Australia is large and poorly surveyed, so national mapping relies on satellite image interpretation. We used machine-learning algorithms to update national forest maps with more recent satellite images. These updated maps estimate a nationwide increase in forest area of 510,000ha, roughly the size of Kangaroo Island.
However, this increase is the difference between much larger gains and losses. Most of the forest increases occurred in dry woodlands in NSW and Queensland, most likely due to regrowth after a relatively wet 2016.
Unfortunately, these numbers do not paint a clear picture of the state of our ecosystems. Far more is lost from removing a hectare of dense native forest than is gained from a hectare of regrowth or new planting.
The current national mapping is insufficient to make these distinctions. We now have the satellite mapping data and technologies to do a better job. This should be a priority if we are to understand how our environment is changing and meet our international commitments.
Slow changes can still be deadly
While our climate is clearly changing, it is less clear how rising temperatures are impacting on our ecosystems. Many of our species are well adapted to heat, so the effects of slowly rising temperatures may go unnoticed until it is too late.
Temperatures in excess of 42℃ can kill large numbers of flying foxes, and this happened again in 2017. We know this because they roost together in their thousands and we can count the corpses under the trees.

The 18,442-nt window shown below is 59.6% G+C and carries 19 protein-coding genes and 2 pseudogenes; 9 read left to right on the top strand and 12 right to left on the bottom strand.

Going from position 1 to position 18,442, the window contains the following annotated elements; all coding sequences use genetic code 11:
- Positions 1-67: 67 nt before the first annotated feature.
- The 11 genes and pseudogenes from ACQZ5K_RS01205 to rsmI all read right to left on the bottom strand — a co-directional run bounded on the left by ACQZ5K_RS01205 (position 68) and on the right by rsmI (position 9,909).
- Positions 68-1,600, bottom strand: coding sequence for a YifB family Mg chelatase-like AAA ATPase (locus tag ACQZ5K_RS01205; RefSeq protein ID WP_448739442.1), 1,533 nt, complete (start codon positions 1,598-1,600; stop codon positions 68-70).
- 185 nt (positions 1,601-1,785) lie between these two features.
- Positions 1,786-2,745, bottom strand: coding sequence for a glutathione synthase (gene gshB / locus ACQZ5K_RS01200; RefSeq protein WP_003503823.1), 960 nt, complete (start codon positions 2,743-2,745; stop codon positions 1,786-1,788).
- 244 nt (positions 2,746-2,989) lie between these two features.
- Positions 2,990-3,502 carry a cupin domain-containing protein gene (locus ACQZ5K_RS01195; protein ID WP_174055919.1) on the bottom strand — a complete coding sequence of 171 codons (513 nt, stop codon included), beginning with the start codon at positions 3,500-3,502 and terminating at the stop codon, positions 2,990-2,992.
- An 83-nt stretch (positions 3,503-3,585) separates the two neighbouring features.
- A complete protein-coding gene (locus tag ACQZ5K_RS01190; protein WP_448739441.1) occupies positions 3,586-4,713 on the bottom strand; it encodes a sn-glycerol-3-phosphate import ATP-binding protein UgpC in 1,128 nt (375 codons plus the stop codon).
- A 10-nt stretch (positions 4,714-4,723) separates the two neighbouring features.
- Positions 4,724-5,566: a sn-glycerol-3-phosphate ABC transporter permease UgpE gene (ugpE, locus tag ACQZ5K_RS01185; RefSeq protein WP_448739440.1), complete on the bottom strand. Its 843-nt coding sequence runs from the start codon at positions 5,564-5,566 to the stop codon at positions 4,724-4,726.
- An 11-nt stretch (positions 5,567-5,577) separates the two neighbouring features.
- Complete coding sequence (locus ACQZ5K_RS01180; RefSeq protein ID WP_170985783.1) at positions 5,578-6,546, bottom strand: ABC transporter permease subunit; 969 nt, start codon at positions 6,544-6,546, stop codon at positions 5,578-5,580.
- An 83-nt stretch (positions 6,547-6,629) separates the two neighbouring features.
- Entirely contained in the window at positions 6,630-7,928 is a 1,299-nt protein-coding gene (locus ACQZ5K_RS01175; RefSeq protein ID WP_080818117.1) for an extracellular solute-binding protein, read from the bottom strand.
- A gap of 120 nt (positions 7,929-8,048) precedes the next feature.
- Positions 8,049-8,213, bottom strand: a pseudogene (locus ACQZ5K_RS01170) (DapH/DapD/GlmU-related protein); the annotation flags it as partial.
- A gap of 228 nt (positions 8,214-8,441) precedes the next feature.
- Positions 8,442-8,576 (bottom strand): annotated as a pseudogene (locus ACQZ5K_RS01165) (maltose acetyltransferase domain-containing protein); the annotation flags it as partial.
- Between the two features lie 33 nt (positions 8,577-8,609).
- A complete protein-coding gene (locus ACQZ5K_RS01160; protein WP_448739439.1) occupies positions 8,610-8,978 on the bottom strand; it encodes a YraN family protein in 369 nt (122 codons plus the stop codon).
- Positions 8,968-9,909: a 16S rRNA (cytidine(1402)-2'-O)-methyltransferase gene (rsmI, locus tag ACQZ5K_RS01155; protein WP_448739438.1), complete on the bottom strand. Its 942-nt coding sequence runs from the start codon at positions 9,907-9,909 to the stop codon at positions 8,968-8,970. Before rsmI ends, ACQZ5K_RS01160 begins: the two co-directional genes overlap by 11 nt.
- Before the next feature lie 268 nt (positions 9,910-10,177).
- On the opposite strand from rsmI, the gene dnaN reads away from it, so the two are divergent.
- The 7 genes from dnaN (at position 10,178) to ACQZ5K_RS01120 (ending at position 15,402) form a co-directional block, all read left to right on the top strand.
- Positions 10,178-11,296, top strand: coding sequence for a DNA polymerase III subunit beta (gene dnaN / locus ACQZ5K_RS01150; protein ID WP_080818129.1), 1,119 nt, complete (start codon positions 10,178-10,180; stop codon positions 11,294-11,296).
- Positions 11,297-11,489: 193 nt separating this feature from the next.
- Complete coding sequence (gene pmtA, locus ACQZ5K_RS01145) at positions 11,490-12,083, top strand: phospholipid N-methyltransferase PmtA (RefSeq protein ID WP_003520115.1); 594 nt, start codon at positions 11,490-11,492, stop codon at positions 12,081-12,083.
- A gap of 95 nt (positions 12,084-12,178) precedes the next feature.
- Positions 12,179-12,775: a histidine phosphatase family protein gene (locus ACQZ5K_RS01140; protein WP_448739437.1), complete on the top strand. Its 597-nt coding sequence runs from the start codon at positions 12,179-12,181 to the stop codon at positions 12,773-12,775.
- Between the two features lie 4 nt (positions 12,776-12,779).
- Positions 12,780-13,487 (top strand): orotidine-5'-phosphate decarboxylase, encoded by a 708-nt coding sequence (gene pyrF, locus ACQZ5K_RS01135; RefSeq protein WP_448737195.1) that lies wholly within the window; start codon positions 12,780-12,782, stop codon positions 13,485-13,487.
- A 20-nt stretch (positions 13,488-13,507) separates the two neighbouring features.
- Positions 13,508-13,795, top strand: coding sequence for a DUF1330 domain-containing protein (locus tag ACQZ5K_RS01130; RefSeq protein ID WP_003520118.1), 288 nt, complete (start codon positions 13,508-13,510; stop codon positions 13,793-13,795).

What heat stress does to other species is far less known. There is evidence of koalas and some large birds suffering from hot days, but we barely understand how increasing temperatures may be chipping away at the cornerstones of our ecosystems: plants, bacteria, fungi, insects and other uncharismatic creatures.
At sea, we can see the impact of high sea temperatures through coral bleaching, visible even from space. Sea surface temperatures also reached record highs off the coast of southeast Australia for the second year in a row.
On top of the steady rise of ocean temperature, sea level and acidity, the East Australian Current is strengthening and reaching ever further into the Tasman Sea. The current carries tropical reef species to Sydney and yellowtail kingfish to Tasmania. The warmer water also ravages the remaining kelp forests and stresses Tasmania’s abalone, oyster and salmon industries.
The future is already here
Last year made it abundantly clear that climate change is here now, and here to stay. We will be seeing new heat records for years to come and, sadly, some species and ecosystems are unlikely to survive the onslaught.
But there are still things we can do to limit the damage. Reducing carbon emissions will still help limit future warming. Avoiding the destruction of native ecosystems should be a no-brainer.
That isn’t just about clearing farm land, which is often singled out. Australia’s population has grown by 31% since 2000. We’re adding the equivalent of a city the size of Canberra every year.
Each of us uses space, infrastructure and resources and produces waste at levels far above the global average. If we want our land and oceans to support our privileged lifestyle in future, we have to learn to tread more lightly, and learn it fast.